After all, some of us would be happy to talk to you. We are happy for the chance to spread the word about Service Dogs, or expand your understanding of our particular illness. Some of us are so proud of our dogs we would like nothing more than to tell everyone we meet all about them. But the rule about not interacting with a Service Dog is not really about privacy. Its not about the handler at all. Its about making life better for the dog.
A well trained Service Dog makes his job look easy, natural. But it's not. It takes concentration and focus for a dog to do even the most basic of Service Tasks - ignoring the other people and animals around him when he works. For a gregarious, happy, people-loving dog, this is extremely hard to do hour after hour in all different situations. Of course the dog wants to run up to you and greet you, wag her tail at you and bound around your feet. Of course the dog wants to love on you and become your best friend. If she were any normal dog, she'd be doing this. But she isn't. She has a job to do and its the most important job in the world. And for that job, she has to give up some of the things a dog most loves. She has to give up some of the joy and happiness a dog gets from being carefree and loving on everyone she meets. And that is always hard for her to do.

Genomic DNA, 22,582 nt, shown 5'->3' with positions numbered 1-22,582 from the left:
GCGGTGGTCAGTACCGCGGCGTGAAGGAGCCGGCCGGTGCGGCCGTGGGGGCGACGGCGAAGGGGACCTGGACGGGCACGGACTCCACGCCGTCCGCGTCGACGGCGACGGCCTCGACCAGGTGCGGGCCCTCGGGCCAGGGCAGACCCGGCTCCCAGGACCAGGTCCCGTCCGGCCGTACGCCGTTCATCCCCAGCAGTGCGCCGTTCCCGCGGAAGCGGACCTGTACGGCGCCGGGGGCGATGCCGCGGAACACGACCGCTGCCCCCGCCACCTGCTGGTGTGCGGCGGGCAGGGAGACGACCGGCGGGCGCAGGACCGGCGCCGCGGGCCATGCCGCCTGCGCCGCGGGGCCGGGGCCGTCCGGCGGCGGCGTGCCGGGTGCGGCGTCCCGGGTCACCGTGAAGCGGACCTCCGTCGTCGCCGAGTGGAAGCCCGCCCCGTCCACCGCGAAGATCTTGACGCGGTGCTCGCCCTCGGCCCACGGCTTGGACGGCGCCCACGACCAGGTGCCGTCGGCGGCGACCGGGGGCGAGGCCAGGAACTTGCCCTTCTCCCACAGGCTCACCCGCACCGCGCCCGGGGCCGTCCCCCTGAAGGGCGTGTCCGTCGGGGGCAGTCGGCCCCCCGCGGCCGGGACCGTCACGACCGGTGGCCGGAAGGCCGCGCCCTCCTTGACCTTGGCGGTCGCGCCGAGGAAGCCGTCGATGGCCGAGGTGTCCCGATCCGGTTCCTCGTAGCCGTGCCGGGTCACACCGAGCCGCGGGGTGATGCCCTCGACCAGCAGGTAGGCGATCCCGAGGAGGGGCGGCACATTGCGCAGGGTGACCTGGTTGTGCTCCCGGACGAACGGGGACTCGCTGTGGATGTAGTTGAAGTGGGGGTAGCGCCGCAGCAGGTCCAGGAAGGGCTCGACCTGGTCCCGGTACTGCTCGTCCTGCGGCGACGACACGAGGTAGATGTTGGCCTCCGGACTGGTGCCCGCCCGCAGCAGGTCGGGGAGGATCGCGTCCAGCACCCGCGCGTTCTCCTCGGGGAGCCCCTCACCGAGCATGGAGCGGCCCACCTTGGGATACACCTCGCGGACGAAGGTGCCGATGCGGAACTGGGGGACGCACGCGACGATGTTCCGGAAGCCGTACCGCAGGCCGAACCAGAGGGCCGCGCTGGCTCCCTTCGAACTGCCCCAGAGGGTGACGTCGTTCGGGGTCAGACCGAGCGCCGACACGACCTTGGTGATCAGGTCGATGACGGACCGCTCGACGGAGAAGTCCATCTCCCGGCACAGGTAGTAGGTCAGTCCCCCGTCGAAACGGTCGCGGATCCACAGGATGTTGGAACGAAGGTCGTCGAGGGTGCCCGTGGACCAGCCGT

Being a Service Dog is very hard work. It takes extensive, intensive training for a dog to learn the needed skills, and it takes continuous concentration and focus for a dog to practice these skills when working.